Carnival of Mathematics 138

19 Sep

I am super pumped to be hosting the 138th Carnival of Mathematics, a monthly round-up of great stuff on the internet that has to do with math.  Last month it was hosted over on the AMS Blog on Math Blogs by Anna Haensch (who also has a lovely podcast called The Other Half ) and Evelyn Lamb (my fairy blogmother who also writes for Scientific American, Slate, etc.).  Curiously, the first thing that came up when I looked up “138” was a 1978 song by the horror punk band The Misfits: https://www.youtube.com/watch?v=SOqVs-K1eEo

A little bit catchy, but not quite my cup of tea.  What is my cup of tea?  An integer sequence that does not appear in the amazing OEIS!  138 is the smallest product of three primes such that the third is the concatenation of the first two: so 138 is 2\cdot 3\cdot 23, 777 is 3\cdot 7 \cdot 37, and 4642 and 10263 are the next in this sequence (I applied for an account to OEIS to submit this, so if you find a smaller one or the next several in the sequence let me know).  So off we go, to venture into the great unknown (aka the internet)!  This month we have a fun mix of grammar, history/sociology, math, and games!

  • First, grammar: Manun Shah over at Math Misery [which hosted CoM#136] posted Does 11=8 + 3? to chat about linguistics and mathematics.  If you love those memes about the Oxford comma, this post might be right up your alley.  My favorite sentence: “I bought orange juice and dishwasher detergent and drank it for breakfast.”  He argues we should think more about linguistics when teaching math, and the implicit biases that language might have on students as they learn mathematical reasoning.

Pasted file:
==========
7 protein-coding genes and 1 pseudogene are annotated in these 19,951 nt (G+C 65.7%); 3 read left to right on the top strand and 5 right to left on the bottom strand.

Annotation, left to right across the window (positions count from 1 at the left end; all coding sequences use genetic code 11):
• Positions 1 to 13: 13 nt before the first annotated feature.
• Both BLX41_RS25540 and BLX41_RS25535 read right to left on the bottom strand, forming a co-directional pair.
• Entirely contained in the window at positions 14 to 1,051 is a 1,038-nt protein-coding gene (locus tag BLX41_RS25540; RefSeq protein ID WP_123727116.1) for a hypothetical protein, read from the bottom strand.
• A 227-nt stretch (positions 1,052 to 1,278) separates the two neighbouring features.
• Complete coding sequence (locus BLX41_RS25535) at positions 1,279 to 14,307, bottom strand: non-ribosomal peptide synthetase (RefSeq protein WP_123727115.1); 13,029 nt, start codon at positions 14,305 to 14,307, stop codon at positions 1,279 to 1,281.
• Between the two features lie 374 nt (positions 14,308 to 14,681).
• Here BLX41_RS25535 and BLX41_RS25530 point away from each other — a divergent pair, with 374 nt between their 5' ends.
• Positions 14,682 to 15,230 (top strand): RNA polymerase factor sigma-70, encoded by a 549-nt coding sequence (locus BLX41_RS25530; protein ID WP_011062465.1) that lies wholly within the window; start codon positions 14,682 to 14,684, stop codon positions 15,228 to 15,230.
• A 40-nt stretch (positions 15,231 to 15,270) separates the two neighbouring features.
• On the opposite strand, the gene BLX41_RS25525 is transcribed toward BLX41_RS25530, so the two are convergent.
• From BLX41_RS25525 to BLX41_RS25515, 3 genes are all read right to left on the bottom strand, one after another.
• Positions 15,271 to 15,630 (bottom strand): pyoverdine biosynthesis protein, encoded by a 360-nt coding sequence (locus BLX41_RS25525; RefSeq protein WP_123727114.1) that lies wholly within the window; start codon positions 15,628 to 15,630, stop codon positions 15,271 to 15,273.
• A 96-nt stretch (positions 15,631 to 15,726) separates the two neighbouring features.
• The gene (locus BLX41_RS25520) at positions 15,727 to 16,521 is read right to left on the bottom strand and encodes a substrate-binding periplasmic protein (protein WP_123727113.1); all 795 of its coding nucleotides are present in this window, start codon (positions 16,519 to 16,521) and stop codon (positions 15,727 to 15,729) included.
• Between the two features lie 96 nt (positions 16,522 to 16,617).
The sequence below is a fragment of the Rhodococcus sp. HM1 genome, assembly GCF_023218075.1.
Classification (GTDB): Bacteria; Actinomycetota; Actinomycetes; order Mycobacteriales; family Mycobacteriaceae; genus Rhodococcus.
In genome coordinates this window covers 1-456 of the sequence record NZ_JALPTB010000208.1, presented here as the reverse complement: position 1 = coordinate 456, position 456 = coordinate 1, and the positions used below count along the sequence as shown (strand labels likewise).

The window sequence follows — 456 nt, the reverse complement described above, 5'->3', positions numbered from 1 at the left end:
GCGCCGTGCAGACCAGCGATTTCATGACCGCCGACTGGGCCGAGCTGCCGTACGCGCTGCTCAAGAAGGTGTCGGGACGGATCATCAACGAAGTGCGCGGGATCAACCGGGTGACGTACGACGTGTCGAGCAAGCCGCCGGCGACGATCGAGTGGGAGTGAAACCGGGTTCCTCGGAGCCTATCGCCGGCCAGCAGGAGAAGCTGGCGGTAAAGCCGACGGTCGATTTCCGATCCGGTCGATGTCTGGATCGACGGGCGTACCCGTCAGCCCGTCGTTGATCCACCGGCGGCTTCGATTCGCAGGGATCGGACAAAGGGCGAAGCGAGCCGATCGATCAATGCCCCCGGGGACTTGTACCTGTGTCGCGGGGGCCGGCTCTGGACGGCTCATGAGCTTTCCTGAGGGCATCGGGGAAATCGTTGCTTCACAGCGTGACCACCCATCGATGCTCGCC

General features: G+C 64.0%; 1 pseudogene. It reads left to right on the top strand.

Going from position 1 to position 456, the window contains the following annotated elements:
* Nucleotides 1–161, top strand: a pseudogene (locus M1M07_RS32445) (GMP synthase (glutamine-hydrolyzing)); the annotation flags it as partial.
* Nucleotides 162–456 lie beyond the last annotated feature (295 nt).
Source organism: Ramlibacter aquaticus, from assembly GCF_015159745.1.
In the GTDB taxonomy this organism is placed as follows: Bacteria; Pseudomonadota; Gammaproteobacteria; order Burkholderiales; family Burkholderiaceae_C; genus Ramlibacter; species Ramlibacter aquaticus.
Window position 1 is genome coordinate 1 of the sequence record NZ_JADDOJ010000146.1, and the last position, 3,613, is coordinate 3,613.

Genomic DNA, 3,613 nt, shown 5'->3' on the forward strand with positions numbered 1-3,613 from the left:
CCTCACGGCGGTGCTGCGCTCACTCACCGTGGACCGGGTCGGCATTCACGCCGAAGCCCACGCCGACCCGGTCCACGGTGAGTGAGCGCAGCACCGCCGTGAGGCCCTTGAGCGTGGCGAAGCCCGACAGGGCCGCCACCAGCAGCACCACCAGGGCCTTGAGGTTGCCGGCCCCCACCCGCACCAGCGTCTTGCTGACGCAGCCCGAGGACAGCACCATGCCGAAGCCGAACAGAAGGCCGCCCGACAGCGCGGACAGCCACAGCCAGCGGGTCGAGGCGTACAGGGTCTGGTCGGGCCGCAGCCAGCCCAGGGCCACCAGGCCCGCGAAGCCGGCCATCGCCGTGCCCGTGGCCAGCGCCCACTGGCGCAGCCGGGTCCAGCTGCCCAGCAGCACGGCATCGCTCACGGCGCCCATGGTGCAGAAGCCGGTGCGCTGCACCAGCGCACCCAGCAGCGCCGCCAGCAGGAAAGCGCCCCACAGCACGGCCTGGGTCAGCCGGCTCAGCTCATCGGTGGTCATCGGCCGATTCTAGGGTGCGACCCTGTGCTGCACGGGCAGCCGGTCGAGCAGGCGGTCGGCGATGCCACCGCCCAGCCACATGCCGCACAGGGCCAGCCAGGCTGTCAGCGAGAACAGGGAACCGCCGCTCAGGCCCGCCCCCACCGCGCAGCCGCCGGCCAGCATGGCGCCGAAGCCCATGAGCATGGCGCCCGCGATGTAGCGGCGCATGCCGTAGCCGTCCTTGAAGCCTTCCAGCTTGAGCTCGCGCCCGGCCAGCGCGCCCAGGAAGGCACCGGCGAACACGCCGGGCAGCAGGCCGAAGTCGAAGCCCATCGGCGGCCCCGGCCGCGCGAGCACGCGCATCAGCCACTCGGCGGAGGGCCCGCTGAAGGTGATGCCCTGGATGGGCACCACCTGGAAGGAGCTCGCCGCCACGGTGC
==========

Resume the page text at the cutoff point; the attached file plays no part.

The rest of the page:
• Also in grammar, Thomas Oléron Evans of Mathistophiles posted Understanding an Abused Unit: The Kilometre-Hour, which delves deeper into a specific example of how common language can hurt mathematical understanding, and he uses a DELIGHTFUL example of turtles.  Favorite sentence here: “Unless they sidestep across the beach, of course, like some sort of synchronised reptilian dressage.”  Here’s an amazing graph from his example:
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A delightful graph from Mathistophiles

  • Keeping up with his fun theme, Thomas submitted a SUPER FUN game by David Peter called cube composer which is all about functions.  Do please do go play it!  It’s so fun!  It’s an intuitive individual puzzle game, and you can fly through the levels.  It also remembers your progress, but you can skip levels if you want too.  Here’s a screenshot of me picking random functions and not solving the puzzle:
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A screenshot of me poorly playing cube composer

  • A high school math teacher friend texted me about another game called Square It on a website for math educators supported by the University of Cambridge.  We proceeded to lose, lose, lose, and continue to lose against the computer.  I played against my spouse a few times, and he won his first time.  Those darn programmers and their algorithm-minds!  For the record I did eventually win.  This one is faster and lighter than cube composer, and it offers different mathematical questions to think about in different size grids.